Israel has expressed serious concerns over the preliminary U.S.-Iranian agreement, which in theory will lift sanctions levied against Tehran and end its nuclear program. That was to be expected. Less obvious is why the Israeli government is concerned and how it will change Israel's strategic position, George Friedman considers for Stratfor.
Israel's current strategic position is excellent. After two years of stress, its peace treaty with Egypt remains in place. Syria is in a state of civil war that remains insoluble. Some sort of terrorist threat might originate there, but no strategic threat is possible. In Lebanon, Hezbollah does not seem inclined to wage another war with Israel, and while the group's missile capacity has grown, Israel appears able to contain the threat they pose without creating a strategic threat to Israeli national interests. The Jordanian regime, which is aligned with Israel, probably will withstand the pressure put on it by its political opponents.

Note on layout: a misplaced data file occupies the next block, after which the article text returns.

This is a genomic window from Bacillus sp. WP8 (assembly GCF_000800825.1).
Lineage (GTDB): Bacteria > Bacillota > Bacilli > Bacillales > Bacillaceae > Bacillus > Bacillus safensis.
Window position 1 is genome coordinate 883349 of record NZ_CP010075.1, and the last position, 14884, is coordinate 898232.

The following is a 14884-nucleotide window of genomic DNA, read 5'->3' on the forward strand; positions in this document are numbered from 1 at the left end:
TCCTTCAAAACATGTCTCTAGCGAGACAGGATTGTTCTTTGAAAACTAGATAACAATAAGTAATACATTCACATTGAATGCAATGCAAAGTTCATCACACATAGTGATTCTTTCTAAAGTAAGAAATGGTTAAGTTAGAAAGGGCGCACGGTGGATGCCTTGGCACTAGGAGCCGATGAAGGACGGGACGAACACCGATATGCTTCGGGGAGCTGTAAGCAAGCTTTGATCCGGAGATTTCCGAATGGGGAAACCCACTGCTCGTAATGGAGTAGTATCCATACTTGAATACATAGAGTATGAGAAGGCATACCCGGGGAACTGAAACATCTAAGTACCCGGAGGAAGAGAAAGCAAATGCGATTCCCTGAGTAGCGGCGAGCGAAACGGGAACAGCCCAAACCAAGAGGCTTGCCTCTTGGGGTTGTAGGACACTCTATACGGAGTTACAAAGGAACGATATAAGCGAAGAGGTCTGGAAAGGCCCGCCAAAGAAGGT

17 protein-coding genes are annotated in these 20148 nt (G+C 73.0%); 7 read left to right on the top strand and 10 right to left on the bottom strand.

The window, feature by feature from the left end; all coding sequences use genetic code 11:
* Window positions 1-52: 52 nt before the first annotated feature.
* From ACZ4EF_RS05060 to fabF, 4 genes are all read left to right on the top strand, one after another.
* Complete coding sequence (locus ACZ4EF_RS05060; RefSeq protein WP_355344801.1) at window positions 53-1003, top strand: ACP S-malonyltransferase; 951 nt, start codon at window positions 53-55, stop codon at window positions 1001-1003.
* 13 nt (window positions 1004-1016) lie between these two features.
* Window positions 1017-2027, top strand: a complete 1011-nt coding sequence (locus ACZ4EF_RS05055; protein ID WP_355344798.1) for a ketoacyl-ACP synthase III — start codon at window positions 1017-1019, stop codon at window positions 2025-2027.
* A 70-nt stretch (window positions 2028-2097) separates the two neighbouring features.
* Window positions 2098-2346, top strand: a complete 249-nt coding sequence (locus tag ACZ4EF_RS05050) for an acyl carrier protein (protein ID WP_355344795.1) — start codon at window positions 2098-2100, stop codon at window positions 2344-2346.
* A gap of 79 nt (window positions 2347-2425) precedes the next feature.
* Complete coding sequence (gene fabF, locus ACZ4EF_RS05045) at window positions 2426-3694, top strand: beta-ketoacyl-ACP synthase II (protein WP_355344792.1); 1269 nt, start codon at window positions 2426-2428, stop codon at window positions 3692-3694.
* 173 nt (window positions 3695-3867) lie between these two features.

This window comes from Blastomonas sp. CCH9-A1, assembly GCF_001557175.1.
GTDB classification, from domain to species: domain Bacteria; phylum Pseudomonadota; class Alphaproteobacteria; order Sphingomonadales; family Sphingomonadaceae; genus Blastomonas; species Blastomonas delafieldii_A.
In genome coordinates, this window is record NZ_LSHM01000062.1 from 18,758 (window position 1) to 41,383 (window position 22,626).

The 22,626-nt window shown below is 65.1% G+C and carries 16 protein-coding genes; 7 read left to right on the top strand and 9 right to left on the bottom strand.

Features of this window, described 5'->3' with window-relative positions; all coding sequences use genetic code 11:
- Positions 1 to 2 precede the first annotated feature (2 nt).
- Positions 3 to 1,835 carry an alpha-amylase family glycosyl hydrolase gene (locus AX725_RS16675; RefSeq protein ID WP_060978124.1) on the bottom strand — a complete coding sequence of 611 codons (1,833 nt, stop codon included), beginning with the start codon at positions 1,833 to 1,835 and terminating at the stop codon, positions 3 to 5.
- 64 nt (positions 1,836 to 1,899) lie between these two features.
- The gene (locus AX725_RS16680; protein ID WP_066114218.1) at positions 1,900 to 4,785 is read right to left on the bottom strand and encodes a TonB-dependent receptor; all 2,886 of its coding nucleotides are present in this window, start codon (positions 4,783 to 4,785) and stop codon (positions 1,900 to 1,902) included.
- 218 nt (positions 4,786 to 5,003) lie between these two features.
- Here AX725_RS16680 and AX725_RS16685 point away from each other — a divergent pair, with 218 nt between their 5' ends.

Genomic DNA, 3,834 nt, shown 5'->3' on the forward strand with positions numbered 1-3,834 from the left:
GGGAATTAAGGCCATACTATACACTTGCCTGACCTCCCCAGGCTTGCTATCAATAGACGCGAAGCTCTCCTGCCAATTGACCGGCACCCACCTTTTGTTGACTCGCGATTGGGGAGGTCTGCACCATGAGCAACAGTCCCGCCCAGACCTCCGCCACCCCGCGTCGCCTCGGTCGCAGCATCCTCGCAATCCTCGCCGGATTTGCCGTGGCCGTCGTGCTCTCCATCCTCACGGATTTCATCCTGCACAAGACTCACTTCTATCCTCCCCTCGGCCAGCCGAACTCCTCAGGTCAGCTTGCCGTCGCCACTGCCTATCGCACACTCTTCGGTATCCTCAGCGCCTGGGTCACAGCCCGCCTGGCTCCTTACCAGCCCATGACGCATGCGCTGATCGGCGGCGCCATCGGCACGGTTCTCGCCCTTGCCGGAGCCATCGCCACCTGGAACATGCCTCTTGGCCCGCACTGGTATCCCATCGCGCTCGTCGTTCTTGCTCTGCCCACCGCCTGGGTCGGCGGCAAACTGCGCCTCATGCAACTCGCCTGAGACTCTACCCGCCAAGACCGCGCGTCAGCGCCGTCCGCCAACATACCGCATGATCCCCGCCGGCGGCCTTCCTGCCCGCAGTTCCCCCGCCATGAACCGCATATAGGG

In other words, the situation that has existed since the Camp David Accords were signed remains in place. Israel's frontiers are secure from conventional military attack. In addition, the Palestinians are divided among themselves, and while ineffective, intermittent rocket attacks from Gaza are likely, there is no Intifada underway in the West Bank.
Therefore, Israel faces no existential threats, save one.
Tuesday, 10 December 2013 21:52